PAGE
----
Full disclosure: I love the movie National Treasure, and its Academy Award™– winning star, Nicholas Cage.
To me, it’s like an adult version of Goonies. If it’s on TV, I will compulsively watch it; I put it on sometimes when I’m bored; I quote it way too much for someone in their 40’s.
My wife, an actress herself, is… less than thrilled at this personality quirk.
But I’m not here to talk about the recent Disney+ release of this stupid fun movie delightful piece of cinema.
I’m here to talk about Venezuela.
Mired in economic collapse under the authoritarian thumb of President Nicolas Maduro – and made exponentially worse by a collapse in oil prices – its citizens are unfed and unproductive. And that results in unrest.
Nevertheless, Venezuelan officials persist in grasping at straws to maintain the flow of goods and services – and therefore US Dollars – into the country.
They’ve just simply run out of conventional options with no discernible exports and a currency that’s been inflated into oblivion.
But throughout history, there’s always one option that sovereign nations can turn to in dire straits…
And indeed, Venezuela is turning in that direction, releasing 9 tons of gold (roughly US$500 million) to longtime ally Iran in exchange for the country’s help in rehabilitating Venezuelan refineries.
It makes some sense, too (despite the downturn in gasoline prices), as the prospect of bringing in much-needed US dollars to try and stabilize their currency is a reasonable one. After-all, their feedstock and labor are essentially free at this point.
But it outlines a problem that many emerging markets (and certainly poorer ones) are going to have as the ripples of COVID-19 shutdowns work their way through the supply chain.
These smaller countries will need as much access as they can get to a tight US Dollar market, because that is the preferred medium of exchange for most global finance and trade.
Now, the US has already had the ability to funnel dollars to our larger, more powerful allies (Europe, Great Britain, Japan, Switzerland, and Canada) for decades through what are called swap lines.
And recently, the Federal Reserve opened nine more with other strategic allies in Australia, Brazil, South Korea, Mexico, Singapore, Sweden, Denmark, Norway and New Zealand.
So, while those swap lines allow ready access to USD for those 14 nations, that leaves 181 countries to fend for themselves.
And collectively, they have a whole bunch of USD-denominated debt – over US$2 trillion – that requires dollars to service.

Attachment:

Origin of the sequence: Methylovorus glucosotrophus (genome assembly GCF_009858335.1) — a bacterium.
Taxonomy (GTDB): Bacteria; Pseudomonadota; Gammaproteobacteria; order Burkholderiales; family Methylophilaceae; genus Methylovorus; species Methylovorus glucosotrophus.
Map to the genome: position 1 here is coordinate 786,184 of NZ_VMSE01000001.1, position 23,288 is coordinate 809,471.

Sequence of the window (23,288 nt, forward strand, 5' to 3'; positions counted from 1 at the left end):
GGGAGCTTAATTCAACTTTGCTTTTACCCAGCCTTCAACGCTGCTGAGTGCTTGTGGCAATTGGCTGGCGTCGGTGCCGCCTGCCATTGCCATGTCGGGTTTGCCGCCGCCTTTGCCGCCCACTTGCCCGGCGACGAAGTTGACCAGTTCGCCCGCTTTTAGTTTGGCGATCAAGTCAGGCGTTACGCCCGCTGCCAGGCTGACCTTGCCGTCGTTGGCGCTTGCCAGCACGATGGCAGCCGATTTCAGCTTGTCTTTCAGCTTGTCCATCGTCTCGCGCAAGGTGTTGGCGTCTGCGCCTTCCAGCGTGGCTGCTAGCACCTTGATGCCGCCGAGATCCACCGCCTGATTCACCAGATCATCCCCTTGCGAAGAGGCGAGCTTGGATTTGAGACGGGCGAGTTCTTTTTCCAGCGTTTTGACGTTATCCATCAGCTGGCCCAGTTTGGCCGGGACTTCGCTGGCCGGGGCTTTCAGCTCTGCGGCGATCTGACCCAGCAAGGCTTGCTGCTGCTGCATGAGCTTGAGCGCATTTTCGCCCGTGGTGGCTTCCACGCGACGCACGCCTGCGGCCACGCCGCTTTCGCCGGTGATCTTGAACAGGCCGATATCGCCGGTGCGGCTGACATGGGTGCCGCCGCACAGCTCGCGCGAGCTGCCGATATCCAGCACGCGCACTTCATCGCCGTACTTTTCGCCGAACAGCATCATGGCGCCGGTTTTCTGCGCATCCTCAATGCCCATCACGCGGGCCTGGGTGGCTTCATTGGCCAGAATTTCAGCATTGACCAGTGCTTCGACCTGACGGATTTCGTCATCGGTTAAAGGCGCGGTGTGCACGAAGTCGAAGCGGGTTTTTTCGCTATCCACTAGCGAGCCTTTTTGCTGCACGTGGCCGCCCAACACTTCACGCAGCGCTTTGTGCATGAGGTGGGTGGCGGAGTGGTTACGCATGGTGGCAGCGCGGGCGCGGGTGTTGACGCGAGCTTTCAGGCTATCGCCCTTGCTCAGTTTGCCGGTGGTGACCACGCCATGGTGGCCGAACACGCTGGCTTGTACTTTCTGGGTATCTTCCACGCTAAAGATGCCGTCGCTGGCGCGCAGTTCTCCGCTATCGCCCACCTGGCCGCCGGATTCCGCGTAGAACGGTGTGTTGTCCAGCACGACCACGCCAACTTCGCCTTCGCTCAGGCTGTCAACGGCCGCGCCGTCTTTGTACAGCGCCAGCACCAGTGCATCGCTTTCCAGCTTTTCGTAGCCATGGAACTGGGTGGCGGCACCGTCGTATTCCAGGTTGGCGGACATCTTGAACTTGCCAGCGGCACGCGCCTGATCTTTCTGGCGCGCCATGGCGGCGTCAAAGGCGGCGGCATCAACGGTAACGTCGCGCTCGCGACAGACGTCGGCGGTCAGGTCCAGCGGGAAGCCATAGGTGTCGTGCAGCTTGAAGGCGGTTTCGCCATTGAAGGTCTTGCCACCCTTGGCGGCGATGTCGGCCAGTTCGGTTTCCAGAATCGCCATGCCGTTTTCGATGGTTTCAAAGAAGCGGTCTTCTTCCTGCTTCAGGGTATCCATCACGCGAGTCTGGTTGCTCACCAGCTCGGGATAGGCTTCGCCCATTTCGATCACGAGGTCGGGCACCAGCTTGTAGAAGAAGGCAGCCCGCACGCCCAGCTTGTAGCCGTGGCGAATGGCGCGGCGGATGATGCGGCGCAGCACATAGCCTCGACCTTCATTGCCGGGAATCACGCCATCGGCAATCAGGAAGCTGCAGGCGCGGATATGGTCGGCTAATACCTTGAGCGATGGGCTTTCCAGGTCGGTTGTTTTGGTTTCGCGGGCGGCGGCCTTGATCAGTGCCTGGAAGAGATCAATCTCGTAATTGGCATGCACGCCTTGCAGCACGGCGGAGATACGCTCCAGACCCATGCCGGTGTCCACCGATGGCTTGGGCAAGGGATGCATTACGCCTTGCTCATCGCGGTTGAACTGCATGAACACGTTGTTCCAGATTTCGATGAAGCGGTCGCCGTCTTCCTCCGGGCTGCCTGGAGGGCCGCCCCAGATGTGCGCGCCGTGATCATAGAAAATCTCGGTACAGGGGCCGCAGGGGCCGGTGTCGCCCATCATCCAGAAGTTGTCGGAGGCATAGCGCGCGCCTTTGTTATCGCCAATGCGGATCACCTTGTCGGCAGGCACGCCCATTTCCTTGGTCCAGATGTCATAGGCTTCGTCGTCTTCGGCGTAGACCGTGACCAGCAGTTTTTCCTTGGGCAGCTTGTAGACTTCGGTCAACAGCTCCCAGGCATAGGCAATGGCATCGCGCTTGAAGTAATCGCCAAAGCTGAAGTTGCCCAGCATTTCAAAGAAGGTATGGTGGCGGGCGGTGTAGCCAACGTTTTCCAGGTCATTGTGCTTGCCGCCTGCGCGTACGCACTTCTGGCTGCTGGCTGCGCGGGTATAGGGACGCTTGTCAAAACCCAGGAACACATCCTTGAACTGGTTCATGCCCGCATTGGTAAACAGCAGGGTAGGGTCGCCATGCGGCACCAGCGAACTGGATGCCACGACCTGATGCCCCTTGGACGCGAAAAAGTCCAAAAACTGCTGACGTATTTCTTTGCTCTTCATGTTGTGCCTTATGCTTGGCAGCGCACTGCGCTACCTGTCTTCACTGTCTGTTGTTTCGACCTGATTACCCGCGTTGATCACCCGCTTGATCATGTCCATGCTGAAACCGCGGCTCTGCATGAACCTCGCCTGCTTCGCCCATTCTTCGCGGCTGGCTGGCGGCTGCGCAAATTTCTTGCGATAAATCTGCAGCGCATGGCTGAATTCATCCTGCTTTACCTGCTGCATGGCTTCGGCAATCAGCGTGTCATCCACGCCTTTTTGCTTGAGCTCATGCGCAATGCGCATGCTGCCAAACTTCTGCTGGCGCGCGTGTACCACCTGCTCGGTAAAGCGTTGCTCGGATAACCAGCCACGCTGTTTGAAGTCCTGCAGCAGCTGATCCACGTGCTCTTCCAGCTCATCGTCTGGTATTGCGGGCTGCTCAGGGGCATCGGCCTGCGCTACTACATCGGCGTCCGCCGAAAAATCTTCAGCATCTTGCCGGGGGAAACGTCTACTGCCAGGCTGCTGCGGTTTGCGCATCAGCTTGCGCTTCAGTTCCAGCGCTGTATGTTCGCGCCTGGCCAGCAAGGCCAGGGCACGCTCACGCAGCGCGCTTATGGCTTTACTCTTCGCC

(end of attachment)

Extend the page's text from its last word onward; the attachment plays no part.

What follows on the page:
Source: Bank of International Settlements, Bloomberg
To get those dollars, those countries can do a few different things.
They can conduct trade… though that is difficult to do during a global lockdown.
They can reach out to the International Monetary Fund, which has set aside US$1 trillion in aid for COVID-19 related damages. Unfortunately, there are lots of countries – even some larger ones – that may not be willing or able to receive funding for a variety of reasons.
They can also sell gold reserves from their Central Bank – mainly this benefits China and Russia, who have both been actively buying gold for the last few years. Russia, in fact, has nearly enough USD stored in gold (~US$125B) to offset its USD-denominated debt (~US$145B).
Source: Central Banks, ICE, IMF, World Gold Council
China does not. However, China is also the world’s largest gold producer, and as a Communist nation, it could simply purchase domestic mining supply in its local currency, and exchange it on the market for USD in a pinch.
The worrisome part about this idea is that other, smaller countries who won’t be eligible for IMF access may get the same idea if they have any domestic gold mines.
In fact, we’re already beginning to see that, as Papua New Guinea threatened to nationalize Barrick Gold’s Porgera mine just a few days ago.
Actions like this could have dire consequences for producers as the USD-funded world gets divided into “haves” and “have nots”.
My colleague Marin Katusa is calling this “The War On Gold”, and the research he’s done on this subject is extensive and thorough.
In particular, he’s outlined exactly which producers and other companies are most at risk from this dynamic, and how he thinks investors should prepare for the coming uptick in demand.
I encourage you to go read his research here…
Now, this particular exchange between Venezuela and Iran isn’t likely the sole reason for the recent sell-off in gold prices.
But that said, we should definitely take advantage here by deploying another ¼ stake in Velocityshares 3x Long Gold ETN (NASDAQ: UGLD).
Because at the end of the day, the whole point of learning these things is to try and build our own National Treasure.
Have a great weekend, everyone.
All the best,